“A Vivid Picture of the Gospel”: Multiethnic Ministry and Human Flourishing

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Many church leaders want their congregations to be diverse. Desiring multiethnic ministry is easy. Making it a reality is harder.

Walter Strickland, K.J. Hill and Chris Green addressed this important topic in a luncheon with Made to Flourish on Thursday, April 20, 2017 in Durham, NC. They discussed why multiethnic ministry is important, outlined pitfalls to avoid and connected the discussion to issues of human flourishing.

Why Multiethnic Ministry?

First, the panel explained why Christians need to consider multiethnic ministry. Walter Strickland extensively laid out the biblical foundations for such ministry, rooting the discussion not in secular ideals of diversity but in biblical notions of Christ’s kingdom.

“Multiethnic ministry is biblical. It’s not a photo-op for Instagram, but a vivid picture of the gospel,” Strickland said.

Admittedly, talking about race can be difficult because the topic has been politicized. Many church leaders have tried to address the topic. But they stepped on a landmine, ignited controversy and abandoned the discussion altogether.

Strickland explained that the answer to this politicization is not avoiding discussions about race, but teaching about race from the scriptures. “Those of you who teach scriptures have the best opportunity to depoliticize race discussions,” Strickland said.

When we don’t teach on multiethnic ministry from the scriptures, Strickland claimed, we baptize secular methods and end up harming people.

Multiethnic ministry is biblical. It’s not a photo-op for Instagram, but a vivid picture of the gospel.

Avoiding Pitfalls in Multiethnic Ministry

If church leaders want to pursue multiethnic ministry, they must be wary of potential pitfalls. Chris Green outlined such errors, and he urged church leaders to give minorities a voice in decision-making, acknowledging minorities’ uniqueness without requiring them to conform to the majority culture, listen to their concerns and invite minorities into their homes. “If we want to see multiethnic churches on the weekend, we need to see multiethnic homes during the week,” Green said.

Pursuing multiethnic ministry also requires church leaders to evaluate their church structures. First, they should evaluate the physical structures — considering whether the facilities are welcoming to all people. Second, they should consider the organizational structures — considering whether minorities feel welcome in every element of a worship service or every event on the church calendar.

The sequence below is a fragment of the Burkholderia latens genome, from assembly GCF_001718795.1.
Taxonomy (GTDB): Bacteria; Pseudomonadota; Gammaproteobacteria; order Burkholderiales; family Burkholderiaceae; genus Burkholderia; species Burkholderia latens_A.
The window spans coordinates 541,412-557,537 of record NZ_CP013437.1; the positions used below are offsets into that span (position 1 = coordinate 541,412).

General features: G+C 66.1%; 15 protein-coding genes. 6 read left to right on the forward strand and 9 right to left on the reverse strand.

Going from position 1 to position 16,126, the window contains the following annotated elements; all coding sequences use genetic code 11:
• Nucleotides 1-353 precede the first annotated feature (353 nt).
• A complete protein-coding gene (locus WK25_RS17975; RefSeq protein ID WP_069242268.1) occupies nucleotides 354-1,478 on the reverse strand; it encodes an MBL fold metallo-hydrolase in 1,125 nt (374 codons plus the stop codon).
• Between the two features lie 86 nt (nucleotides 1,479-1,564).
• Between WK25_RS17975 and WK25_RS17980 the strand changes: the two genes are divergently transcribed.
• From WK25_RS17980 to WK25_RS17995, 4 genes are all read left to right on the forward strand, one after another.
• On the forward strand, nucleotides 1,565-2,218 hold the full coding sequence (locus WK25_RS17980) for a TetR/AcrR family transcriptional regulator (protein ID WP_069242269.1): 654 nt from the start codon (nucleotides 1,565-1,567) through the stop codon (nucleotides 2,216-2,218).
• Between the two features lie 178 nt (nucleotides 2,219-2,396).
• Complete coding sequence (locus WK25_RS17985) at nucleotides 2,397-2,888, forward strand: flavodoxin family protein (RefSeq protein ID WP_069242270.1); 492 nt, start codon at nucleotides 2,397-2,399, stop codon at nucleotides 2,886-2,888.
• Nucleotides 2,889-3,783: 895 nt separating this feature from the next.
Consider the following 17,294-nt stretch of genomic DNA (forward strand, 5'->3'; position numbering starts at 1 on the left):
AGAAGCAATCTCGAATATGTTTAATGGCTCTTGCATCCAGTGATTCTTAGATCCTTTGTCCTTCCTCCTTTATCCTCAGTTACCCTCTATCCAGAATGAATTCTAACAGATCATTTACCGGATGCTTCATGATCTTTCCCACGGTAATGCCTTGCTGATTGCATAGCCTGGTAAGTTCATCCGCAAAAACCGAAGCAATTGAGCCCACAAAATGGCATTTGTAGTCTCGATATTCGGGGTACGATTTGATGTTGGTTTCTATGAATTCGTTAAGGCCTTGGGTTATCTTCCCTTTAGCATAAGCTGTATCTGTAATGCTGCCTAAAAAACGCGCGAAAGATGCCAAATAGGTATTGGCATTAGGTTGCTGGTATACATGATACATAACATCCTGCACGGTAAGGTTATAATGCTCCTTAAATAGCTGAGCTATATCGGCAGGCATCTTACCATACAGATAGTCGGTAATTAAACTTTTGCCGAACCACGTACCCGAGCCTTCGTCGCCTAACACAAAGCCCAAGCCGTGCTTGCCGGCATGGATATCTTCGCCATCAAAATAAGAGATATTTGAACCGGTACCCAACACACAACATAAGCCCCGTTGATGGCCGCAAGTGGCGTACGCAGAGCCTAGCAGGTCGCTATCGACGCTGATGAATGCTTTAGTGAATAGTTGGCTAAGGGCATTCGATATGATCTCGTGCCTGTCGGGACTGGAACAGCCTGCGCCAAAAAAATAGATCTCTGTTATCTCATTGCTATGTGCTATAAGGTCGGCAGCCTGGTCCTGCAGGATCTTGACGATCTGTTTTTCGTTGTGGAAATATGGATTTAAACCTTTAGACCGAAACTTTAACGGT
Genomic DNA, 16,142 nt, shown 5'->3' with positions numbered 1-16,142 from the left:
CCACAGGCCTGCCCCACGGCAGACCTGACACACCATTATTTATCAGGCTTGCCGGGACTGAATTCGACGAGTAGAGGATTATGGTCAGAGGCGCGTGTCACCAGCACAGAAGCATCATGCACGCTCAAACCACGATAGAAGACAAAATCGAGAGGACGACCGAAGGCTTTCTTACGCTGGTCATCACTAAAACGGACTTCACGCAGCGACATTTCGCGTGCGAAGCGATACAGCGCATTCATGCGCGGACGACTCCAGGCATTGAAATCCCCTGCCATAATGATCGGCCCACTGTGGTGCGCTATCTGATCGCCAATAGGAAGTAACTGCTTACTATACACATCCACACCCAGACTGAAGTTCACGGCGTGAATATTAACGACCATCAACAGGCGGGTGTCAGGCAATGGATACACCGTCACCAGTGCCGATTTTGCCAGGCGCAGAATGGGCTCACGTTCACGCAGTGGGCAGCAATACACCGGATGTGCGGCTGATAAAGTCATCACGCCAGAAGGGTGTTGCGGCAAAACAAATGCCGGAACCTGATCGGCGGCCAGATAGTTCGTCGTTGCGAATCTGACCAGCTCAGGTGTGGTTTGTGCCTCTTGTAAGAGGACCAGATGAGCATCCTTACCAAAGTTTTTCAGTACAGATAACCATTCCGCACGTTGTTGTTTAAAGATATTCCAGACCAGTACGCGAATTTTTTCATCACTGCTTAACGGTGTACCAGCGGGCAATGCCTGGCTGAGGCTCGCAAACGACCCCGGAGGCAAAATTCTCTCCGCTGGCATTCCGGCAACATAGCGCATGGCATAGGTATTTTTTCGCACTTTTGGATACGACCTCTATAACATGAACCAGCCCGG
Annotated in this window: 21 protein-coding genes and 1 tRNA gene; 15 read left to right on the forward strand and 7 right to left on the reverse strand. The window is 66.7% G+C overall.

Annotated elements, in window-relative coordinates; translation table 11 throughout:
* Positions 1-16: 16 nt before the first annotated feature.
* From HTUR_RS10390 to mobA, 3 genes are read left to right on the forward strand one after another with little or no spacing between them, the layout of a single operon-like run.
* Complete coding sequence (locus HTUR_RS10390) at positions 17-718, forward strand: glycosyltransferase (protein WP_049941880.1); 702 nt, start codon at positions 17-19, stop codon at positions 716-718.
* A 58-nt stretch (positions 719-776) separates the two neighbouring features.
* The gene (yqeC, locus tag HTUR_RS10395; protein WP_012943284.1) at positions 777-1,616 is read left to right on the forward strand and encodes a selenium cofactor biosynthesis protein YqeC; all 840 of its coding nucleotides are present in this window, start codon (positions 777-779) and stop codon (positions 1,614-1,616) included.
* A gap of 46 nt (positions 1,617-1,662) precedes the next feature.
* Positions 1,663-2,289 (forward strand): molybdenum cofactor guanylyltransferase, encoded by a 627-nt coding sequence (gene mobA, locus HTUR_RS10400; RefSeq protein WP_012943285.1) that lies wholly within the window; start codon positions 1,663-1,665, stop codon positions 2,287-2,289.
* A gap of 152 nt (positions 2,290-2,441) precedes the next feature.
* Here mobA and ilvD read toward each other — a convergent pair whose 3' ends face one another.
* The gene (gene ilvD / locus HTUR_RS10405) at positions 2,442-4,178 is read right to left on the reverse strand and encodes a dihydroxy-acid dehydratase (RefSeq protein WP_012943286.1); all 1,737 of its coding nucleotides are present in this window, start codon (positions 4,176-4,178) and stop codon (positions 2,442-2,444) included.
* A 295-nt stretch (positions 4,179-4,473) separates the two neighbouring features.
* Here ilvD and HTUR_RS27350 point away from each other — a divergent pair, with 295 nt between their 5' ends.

“To pursue multiethnic ministry, you don’t have to blow up your church,” Strickland said. He offered the illustration of his own home. Before he and his wife had children, the house showed no evidence of children. When they had children, the home did not “blow up”; it changed. Now, there is evidence all throughout his house that his daughter feels welcome there. Her fingerprints and toys are everywhere.

The same should be true in our churches. Minority groups should feel welcome in every room and structure of the church. “Everywhere in our churches, we must let people from other races and socio-economic strata know, ‘You’re welcome here,'” Strickland concluded.

Multiethnic Ministry and Flourishing

The panelists also applied the discussion about multiethnic ministry to issues of human flourishing. Chris Green noted the importance of bringing faith into the workplace. He first saw multicultural ministry in action in a Bible study for workplace professionals. For example, Green, an African-American man, once led a Bible study and prayed for an older, white businessman. These types of interactions tend to be rare in the church, but they can happen often in the workplace.

In addition, the panelists discussed efforts to encourage economic flourishing in underprivileged areas. K.J. Hill cited the work of Robert Lupton, an Atlanta-based anti-poverty advocate who fights poverty not by giving handouts, but by rebuilding communities. “One thing that’s in abundance in under-resourced communities is potential,” Walter Strickland noted. Christians can serve those communities by helping people reach their potential.

About Made to Flourish
Made to Flourish is a community of pastors that provides training, resources, access to thought leaders, national events and city network gatherings to help pastors connect more meaningfully and deeply with their congregations on a topic that profoundly affects their lives — work. Learn more>>

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Nathaniel D. Williams

Editor and Content Manager

Nathaniel D. Williams (M.Div, Southeastern Seminary) oversees the website, podcast and social media for the L. Russ Bush Center for Faith and Culture, and he serves as the pastor of Cedar Rock First Baptist Church. His work has appeared at Christianity Today, The Gospel Coalition, Fathom Mag, the ERLC and He and his family live in rural North Carolina.

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